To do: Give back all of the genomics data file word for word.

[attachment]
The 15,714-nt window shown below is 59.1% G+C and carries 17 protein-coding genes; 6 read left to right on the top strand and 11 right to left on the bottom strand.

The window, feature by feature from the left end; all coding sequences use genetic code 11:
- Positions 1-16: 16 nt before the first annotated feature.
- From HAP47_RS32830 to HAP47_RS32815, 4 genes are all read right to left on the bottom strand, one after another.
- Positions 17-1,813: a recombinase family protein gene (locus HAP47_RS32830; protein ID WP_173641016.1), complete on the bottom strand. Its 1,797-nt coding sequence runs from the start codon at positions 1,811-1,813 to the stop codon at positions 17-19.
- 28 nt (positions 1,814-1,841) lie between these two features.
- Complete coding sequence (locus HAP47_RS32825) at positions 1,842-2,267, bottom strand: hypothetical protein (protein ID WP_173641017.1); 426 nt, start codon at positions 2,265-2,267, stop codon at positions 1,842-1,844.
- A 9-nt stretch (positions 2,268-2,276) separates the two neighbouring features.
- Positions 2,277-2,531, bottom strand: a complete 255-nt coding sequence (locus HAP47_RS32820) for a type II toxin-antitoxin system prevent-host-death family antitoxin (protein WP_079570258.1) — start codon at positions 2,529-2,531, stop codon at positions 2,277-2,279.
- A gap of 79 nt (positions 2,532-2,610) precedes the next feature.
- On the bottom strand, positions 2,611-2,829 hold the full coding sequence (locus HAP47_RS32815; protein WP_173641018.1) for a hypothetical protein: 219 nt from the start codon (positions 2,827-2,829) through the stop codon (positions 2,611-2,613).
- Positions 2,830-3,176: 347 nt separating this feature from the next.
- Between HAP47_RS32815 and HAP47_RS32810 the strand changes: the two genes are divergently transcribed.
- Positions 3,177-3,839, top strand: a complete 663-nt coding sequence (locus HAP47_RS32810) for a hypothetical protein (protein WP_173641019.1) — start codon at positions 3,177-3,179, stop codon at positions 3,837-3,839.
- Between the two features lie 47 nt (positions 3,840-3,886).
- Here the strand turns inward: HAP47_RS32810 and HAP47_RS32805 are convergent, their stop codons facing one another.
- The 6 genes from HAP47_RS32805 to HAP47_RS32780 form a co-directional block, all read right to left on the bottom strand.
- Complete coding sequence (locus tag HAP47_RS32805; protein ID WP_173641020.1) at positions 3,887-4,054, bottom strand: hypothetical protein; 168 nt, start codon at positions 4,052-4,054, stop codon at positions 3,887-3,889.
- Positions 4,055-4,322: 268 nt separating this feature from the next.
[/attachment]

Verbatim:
The 15,714-nt window shown below is 59.1% G+C and carries 17 protein-coding genes; 6 read left to right on the top strand and 11 right to left on the bottom strand.

The window, feature by feature from the left end; all coding sequences use genetic code 11:
- Positions 1-16: 16 nt before the first annotated feature.
- From HAP47_RS32830 to HAP47_RS32815, 4 genes are all read right to left on the bottom strand, one after another.
- Positions 17-1,813: a recombinase family protein gene (locus HAP47_RS32830; protein ID WP_173641016.1), complete on the bottom strand. Its 1,797-nt coding sequence runs from the start codon at positions 1,811-1,813 to the stop codon at positions 17-19.
- 28 nt (positions 1,814-1,841) lie between these two features.
- Complete coding sequence (locus HAP47_RS32825) at positions 1,842-2,267, bottom strand: hypothetical protein (protein ID WP_173641017.1); 426 nt, start codon at positions 2,265-2,267, stop codon at positions 1,842-1,844.
- A 9-nt stretch (positions 2,268-2,276) separates the two neighbouring features.
- Positions 2,277-2,531, bottom strand: a complete 255-nt coding sequence (locus HAP47_RS32820) for a type II toxin-antitoxin system prevent-host-death family antitoxin (protein WP_079570258.1) — start codon at positions 2,529-2,531, stop codon at positions 2,277-2,279.
- A gap of 79 nt (positions 2,532-2,610) precedes the next feature.
- On the bottom strand, positions 2,611-2,829 hold the full coding sequence (locus HAP47_RS32815; protein WP_173641018.1) for a hypothetical protein: 219 nt from the start codon (positions 2,827-2,829) through the stop codon (positions 2,611-2,613).
- Positions 2,830-3,176: 347 nt separating this feature from the next.
- Between HAP47_RS32815 and HAP47_RS32810 the strand changes: the two genes are divergently transcribed.
- Positions 3,177-3,839, top strand: a complete 663-nt coding sequence (locus HAP47_RS32810) for a hypothetical protein (protein WP_173641019.1) — start codon at positions 3,177-3,179, stop codon at positions 3,837-3,839.
- Between the two features lie 47 nt (positions 3,840-3,886).
- Here the strand turns inward: HAP47_RS32810 and HAP47_RS32805 are convergent, their stop codons facing one another.
- The 6 genes from HAP47_RS32805 to HAP47_RS32780 form a co-directional block, all read right to left on the bottom strand.
- Complete coding sequence (locus tag HAP47_RS32805; protein ID WP_173641020.1) at positions 3,887-4,054, bottom strand: hypothetical protein; 168 nt, start codon at positions 4,052-4,054, stop codon at positions 3,887-3,889.
- Positions 4,055-4,322: 268 nt separating this feature from the next.